Why won’t my employer give me a day off to grieve for my dog?

With over 20 million domestic cats and dogs in the UK, it’s safe to say that we’re a nation of pet lovers.

22nd August 2019

It can be extremely upsetting when a beloved pet passes away. When a student from Glasgow took a day off work to mourn the death of her 14-year-old dog, she lost her job, prompting her to start a petition demanding that employees be allowed a short period to grieve after a pet has passed away.

DAS Law’s Miquelle Groves runs through exactly what the law says about this matter.

My pet has just passed away. Do I have the right to time off work?

People are not always aware of this but in most situations, there is no automatic right to time off for anyone when a loved one dies. This applies to family members, loved ones, friends and pets.

You do have the right to ‘time off for dependants’. This is unpaid time off to deal with an unforeseen situation or emergency involving a dependant, and can include time off to arrange and attend funerals. A dependant could be a spouse, child or parent, essentially anyone living in the property or someone that you care for.

A new law is expected to come in to force in April 2020 (Parental Bereavement Leave and Pay) which is a breakthrough for those suffering from bereavements; it is the first time that the law recognises the need for us to need time to grieve.

However, the Act only goes as far as to protect parents who lose a child under 18 by giving them 2 weeks leave. This law does not cover the loss of a pet.

So with no changes in the law that extend beyond the loss of children or where the deceased is not classed as a ‘dependant’, we do not have the legal right to time off work where a pet passes away.

So it would have to be in my contract of employment?

That would be the only way of being sure that you’ll be permitted to take time off in this situation. Although there is no ‘right’ to time off in law, a contract of employment may provide for this entitlement.

Some contracts allow for a specific period of time off whilst others may allow at a manager’s discretion. The same applies with regards to pay; any time off granted could be paid or unpaid depending on the contract or your manager’s discretion.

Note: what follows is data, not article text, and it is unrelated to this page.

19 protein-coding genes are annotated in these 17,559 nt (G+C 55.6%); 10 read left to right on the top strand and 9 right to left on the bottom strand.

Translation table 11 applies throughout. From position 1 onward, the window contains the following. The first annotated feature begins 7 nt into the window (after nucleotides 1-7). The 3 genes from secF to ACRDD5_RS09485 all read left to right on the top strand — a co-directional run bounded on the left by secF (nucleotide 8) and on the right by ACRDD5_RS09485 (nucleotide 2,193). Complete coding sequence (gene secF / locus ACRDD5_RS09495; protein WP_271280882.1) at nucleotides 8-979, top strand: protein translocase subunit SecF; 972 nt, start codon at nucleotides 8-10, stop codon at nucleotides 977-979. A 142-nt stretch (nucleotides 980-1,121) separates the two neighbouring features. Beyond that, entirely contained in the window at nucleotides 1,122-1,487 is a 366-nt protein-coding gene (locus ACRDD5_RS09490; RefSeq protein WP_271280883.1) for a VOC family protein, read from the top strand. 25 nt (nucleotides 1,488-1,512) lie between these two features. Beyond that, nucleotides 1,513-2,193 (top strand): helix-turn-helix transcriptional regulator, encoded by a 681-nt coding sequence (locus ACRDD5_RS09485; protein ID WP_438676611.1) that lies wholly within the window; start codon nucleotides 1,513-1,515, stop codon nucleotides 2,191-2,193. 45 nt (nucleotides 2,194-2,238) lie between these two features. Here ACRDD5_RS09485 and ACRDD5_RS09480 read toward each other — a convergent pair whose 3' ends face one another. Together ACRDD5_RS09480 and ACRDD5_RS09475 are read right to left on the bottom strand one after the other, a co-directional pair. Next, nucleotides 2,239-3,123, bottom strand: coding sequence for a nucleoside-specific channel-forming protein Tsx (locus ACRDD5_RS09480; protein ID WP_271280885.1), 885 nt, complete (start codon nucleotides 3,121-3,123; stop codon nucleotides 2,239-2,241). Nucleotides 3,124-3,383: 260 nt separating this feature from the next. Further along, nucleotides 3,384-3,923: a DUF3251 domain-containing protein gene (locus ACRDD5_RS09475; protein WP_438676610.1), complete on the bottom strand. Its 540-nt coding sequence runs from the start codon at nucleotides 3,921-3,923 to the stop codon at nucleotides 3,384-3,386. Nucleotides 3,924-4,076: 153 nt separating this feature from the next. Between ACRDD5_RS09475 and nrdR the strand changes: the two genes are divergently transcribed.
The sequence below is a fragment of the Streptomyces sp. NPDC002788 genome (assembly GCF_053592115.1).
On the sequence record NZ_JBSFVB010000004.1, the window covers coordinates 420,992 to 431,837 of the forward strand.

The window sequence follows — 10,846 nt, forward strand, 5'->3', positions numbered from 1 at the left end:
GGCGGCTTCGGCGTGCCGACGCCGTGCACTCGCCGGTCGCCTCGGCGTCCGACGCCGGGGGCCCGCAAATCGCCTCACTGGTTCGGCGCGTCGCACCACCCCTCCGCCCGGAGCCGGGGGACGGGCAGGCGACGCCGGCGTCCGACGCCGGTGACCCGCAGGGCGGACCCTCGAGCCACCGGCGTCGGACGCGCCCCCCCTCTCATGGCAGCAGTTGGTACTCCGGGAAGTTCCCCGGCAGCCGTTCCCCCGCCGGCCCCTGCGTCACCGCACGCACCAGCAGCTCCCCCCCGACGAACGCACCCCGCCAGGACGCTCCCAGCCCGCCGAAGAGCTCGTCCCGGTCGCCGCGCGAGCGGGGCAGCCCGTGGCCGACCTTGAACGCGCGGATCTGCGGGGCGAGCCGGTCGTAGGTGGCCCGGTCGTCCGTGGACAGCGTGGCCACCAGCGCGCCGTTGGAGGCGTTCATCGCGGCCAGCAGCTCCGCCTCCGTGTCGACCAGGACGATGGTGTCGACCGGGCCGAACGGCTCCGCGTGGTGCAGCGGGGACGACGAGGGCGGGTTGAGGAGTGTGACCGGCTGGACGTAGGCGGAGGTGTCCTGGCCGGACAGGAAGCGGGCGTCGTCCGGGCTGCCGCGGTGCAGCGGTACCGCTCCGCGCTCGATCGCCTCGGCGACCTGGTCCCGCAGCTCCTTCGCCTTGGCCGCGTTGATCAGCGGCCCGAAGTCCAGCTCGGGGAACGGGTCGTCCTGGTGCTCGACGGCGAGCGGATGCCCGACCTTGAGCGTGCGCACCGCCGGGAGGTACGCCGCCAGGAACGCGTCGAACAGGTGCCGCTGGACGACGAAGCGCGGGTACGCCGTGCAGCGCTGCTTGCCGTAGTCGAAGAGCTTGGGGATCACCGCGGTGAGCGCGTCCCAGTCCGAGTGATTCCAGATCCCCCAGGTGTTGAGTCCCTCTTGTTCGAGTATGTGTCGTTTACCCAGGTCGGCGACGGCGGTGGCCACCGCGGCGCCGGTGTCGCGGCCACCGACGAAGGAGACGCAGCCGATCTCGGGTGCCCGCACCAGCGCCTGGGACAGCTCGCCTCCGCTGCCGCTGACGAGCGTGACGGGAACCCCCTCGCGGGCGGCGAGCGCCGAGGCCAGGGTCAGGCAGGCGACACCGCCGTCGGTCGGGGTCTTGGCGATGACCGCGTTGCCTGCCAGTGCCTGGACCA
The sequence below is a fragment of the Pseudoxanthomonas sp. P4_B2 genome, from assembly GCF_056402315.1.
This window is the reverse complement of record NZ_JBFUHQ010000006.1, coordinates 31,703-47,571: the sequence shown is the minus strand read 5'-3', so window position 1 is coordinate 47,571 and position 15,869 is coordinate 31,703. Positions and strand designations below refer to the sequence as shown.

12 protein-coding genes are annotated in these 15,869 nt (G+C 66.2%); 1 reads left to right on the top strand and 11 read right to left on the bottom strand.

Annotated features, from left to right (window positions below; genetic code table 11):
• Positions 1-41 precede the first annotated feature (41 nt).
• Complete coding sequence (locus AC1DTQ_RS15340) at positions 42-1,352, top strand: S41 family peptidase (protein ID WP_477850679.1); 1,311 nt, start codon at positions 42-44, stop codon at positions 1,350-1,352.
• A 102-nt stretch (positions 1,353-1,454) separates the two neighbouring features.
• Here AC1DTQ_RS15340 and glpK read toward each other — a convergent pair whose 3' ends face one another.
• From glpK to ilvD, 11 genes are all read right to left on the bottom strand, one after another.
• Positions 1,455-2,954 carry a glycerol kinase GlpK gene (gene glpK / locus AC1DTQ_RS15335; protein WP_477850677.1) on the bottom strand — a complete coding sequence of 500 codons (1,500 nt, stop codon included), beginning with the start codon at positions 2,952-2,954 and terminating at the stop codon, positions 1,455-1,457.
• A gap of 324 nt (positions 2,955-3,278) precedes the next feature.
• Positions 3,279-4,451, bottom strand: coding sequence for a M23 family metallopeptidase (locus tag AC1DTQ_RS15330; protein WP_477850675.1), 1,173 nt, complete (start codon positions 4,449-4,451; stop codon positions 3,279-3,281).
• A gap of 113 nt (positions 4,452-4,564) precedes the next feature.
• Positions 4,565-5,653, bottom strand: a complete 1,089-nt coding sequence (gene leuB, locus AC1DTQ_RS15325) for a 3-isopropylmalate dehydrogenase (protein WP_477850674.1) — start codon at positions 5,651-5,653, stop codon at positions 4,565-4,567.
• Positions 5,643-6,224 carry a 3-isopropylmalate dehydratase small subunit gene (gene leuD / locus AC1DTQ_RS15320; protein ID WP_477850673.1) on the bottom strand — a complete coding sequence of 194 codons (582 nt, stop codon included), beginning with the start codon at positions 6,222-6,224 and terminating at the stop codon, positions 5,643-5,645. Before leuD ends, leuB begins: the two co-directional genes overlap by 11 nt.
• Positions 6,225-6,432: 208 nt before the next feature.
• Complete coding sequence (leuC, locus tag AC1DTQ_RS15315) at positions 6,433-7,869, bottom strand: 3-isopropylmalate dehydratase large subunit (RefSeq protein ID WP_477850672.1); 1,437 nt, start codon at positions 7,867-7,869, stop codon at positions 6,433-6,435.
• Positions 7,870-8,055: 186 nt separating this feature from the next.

Can my employer deny me time off?

With no legal entitlement, and if there is no contractual entitlement, then yes, time off can be refused. If time off is granted by an employer at their discretion, they must apply this allowance consistently to treat all employees the same.

If an employer grants time off for one employee and subsequently denies you the time off, this could result in you being able to raise a grievance.

If my employer says no, what are my options?

If possible, speak to your employers, explain all of the circumstances, and discuss using annual leave allowance or the possibility of taking unpaid leave.

Would the type of pet and how long I’ve had it make a difference?

Whether you own a dog, cat, parrot or pig, the type of animal does not affect the entitlement (or lack thereof). Neither does it matter whether you have had the pet for a few days or several decades.

If I am fired, can I make a claim for unfair dismissal?

Although it may seem unfair, it is possible that a dismissal could be fair and this depends on the employment and all of the circumstances.

If you have less than 2 years’ service then there is no entitlement to bring a claim for unfair dismissal (Employment Rights Act 1996).

However, if you have more than 2 years’ service then you may argue unfair dismissal if your employer has not relied upon a ‘fair reason’, or if they have not followed a fair procedure.

If you took the time off without consent and were dismissed, then it is likely the employer has dismissed you for unauthorised absence. Whilst you could argue unfair dismissal, given that unauthorised absence can be considered gross misconduct, an employment tribunal may consider the dismissal fair.

The employer would need to take in to account all of the circumstances to determine whether dismissal is a reasonable response to you taking the time off.

Disclaimer: This information is for general guidance regarding rights and responsibilities and is not formal legal advice as no lawyer-client relationship has been created. Note that the information was accurate at the time of publication but laws may have since changed.

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